Most people are not overly excited at the prospect of supporting scholarships for international partner churches. When it comes to mission work, it just doesn’t carry the same thrill that comes when we see pictures of missionaries reaching out to tribes in the jungles of North Sumatra, or the sense of ownership that comes from […]
Most people are not overly excited at the prospect of supporting scholarships for international partner churches. When it comes to mission work, it just doesn’t carry the same thrill that comes when we see pictures of missionaries reaching out to tribes in the jungles of North Sumatra, or the sense of ownership that comes from helping build churches in the mountains of northern Thailand. Yet scholarships for pastors to undertake advanced theological studies remain the most requested mission support we receive from our partner churches.
The reality is that if western churches continue to decline, and support for mission continues to shrink, our overseas partners will have to become self-sufficient sooner rather than later. They recognise that this self-sufficiency is not just in regard to finances, but perhaps especially in relation to training their own church workers in the future. This is one of the reasons for their sense of urgency that local people be given a solid foundation in Lutheran theology.
These days it’s much more difficult to bring pastors to Australia for post-graduate studies. Enrolment and visa requirements demand a high level of English competency, and all the associated costs are much higher than they once were. While we remain committed to bringing students to Australian Lutheran College from our partner churches, the demand for advanced Lutheran training is such that we also need to explore other options to best serve our partners.
In 2019, just before COVID hit and international travel was shut down, I was approached by a Lutheran mission organisation (Garuna Foundation) to nominate a couple of potential students for post-graduate studies. At the time, Zoom was still largely unknown to us all, but they could see the possibilities and were setting up a pilot program delivering a Master of Arts in Christian Ministry via online delivery. This was never meant to replace face-to-face learning but was a way of supplementing it at low cost – and as it turned out, at a time when people couldn’t travel.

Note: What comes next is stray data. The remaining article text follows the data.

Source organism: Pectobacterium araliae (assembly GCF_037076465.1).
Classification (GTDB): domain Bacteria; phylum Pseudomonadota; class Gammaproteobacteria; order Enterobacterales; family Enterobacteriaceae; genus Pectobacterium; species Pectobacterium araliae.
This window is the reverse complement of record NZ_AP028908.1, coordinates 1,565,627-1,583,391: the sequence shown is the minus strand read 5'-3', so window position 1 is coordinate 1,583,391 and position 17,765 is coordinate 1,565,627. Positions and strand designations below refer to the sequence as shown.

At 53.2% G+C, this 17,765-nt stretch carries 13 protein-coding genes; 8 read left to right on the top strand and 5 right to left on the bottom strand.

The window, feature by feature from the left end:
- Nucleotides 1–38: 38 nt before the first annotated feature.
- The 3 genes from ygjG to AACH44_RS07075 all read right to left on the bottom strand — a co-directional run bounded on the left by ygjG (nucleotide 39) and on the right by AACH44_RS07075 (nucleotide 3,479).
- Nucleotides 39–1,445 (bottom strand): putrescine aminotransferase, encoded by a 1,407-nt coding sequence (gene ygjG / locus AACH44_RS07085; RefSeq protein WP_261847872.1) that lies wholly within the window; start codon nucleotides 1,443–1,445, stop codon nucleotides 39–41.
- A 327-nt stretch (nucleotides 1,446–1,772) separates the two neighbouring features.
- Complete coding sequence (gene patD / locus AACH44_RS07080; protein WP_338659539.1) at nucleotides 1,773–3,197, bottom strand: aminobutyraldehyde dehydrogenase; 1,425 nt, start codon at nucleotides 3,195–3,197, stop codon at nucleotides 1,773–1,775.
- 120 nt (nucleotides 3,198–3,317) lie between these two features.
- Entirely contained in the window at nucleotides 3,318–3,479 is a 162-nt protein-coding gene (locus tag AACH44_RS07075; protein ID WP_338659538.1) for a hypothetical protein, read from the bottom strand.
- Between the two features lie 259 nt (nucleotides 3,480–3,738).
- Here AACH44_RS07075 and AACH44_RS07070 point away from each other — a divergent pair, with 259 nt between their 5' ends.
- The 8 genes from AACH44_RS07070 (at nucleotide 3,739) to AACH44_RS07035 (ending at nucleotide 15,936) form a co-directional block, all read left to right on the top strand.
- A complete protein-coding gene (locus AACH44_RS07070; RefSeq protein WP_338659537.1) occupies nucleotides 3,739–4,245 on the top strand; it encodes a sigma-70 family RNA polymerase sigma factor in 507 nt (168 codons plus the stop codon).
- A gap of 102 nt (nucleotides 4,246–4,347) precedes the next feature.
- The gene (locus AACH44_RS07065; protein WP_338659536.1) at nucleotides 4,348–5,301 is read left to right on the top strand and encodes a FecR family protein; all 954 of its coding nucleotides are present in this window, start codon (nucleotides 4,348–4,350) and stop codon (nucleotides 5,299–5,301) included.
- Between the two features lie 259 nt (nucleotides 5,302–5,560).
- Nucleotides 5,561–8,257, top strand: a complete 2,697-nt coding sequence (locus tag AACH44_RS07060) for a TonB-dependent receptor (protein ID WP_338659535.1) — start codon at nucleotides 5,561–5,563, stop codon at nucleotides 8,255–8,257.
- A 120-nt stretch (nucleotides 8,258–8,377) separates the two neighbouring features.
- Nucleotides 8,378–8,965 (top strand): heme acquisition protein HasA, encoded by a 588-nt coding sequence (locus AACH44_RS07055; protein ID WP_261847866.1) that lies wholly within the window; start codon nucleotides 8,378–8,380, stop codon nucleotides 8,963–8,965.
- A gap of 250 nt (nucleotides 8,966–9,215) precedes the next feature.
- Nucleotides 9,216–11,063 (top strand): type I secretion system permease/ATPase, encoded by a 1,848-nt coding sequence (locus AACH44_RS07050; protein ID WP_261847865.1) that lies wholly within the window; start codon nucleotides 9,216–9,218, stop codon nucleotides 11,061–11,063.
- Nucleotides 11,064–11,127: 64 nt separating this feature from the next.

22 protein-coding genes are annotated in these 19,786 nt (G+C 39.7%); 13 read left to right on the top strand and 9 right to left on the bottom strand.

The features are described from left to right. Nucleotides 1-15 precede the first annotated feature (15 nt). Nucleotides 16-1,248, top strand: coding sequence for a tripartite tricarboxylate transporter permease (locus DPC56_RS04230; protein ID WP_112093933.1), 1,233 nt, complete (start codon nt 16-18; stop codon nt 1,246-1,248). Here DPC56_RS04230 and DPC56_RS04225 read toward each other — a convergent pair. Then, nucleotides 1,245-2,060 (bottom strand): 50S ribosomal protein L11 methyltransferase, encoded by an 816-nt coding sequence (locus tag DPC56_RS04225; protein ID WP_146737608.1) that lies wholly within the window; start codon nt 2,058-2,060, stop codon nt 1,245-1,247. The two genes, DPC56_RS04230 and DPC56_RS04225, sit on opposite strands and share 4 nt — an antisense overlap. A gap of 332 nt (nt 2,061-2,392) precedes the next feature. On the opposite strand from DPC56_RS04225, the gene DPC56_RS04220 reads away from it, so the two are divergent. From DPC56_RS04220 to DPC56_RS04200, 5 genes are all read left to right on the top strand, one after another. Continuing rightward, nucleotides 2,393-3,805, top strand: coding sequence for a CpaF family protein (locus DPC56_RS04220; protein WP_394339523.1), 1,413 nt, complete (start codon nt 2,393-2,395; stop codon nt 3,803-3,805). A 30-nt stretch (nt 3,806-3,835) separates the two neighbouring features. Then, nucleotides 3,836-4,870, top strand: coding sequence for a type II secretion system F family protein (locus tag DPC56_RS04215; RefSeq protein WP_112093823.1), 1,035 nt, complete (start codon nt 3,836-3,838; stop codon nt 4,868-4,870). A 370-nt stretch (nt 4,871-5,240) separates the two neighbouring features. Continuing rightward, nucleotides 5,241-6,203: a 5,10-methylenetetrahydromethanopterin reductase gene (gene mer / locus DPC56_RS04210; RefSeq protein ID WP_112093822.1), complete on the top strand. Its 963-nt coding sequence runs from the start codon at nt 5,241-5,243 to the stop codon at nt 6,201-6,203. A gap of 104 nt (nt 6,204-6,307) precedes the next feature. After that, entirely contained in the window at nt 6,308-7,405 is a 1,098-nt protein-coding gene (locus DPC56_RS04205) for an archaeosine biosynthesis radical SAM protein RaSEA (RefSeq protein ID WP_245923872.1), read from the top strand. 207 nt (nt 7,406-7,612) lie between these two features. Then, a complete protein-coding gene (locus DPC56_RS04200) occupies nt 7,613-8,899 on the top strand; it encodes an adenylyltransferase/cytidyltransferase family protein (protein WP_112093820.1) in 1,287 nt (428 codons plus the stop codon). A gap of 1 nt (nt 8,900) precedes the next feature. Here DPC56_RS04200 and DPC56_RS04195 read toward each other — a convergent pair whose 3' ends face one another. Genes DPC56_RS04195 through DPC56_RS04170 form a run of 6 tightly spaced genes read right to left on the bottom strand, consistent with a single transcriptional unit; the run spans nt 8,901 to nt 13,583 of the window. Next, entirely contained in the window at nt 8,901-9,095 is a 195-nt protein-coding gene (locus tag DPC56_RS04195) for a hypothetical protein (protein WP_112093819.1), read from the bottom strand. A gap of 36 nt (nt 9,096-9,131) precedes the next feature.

Pastor Giesa Panpan, the head of the ministerial training department in the Evangelical Lutheran Church in Papua New Guinea was identified as one of the candidates. After six months of English language preparation, Pastor Panpan embarked on a two-year journey with around a dozen other pastors from the region, growing in theological understanding and developing regional networks.
As he approached the end of his successful completion of this study, I was delighted to meet with him in Madang and talk about the impact it has had on his own faith, his vision for church worker training, and his joy in the gospel. While the course was accredited and delivered through Grand Canyon University, all the professors were leading Lutheran scholars from across the United States. The thing that struck me in our conversation about his experience studying Lutheran theology at this level was the joy with which Pastor Panpan spoke. He shared with me the way he had grown in his understanding of God’s grace to him in Christ and of how Lutheran theology and practice ensured that burdened sinners could receive these gifts with no strings attached. Pastor Panpan spoke of the way his eyes had been opened to the needs of his own church and rejoiced that he had been given the knowledge and tools to address these needs in practical ways. And he shared his renewed love for Lutheran theology – not for its own sake – but because it makes the good news of God’s love in Christ so clear and accessible to sinners like us.
With the assistance of LWA, we were able to provide Pastor Panpan with a monthly data allowance so that he could join his classes online and make the most of this unique opportunity. Despite power failures, earthquakes which knocked out PNG’s internet connection, not to mention holding down a full-time position in church leadership and caring for his family of six children, Pastor Panpan successfully completed his studies in October 2022. Thanks to your support he has been enriched personally, and empowered to fulfil his call into the future so that local missionaries can be better trained in the work of the gospel. As he oversees all the seminaries in PNG, along with the evangelist training centres and church workers in service training, you can be sure the things he learnt will be passed on to others.
While they may not seem all that exciting to western eyes, it must be said that scholarships are the mission gift that keeps on giving! Thank you, LWA, for looking beyond that which is exciting to our eyes, and providing what is deeply needed for the sake of the Gospel.
If you would like to know more about opportunities to personally support a scholarship recipient in your congregation during their stay in Australia, or ways in which you can financially and prayerfully support LCA International Mission’s scholarship program, you are invited to phone Matt on (08) 8267 7300 or email firstname.lastname@example.org
Read more stories about LCA International Mission scholarships at https://www.lcamission.org.au/category/stories/scholarships/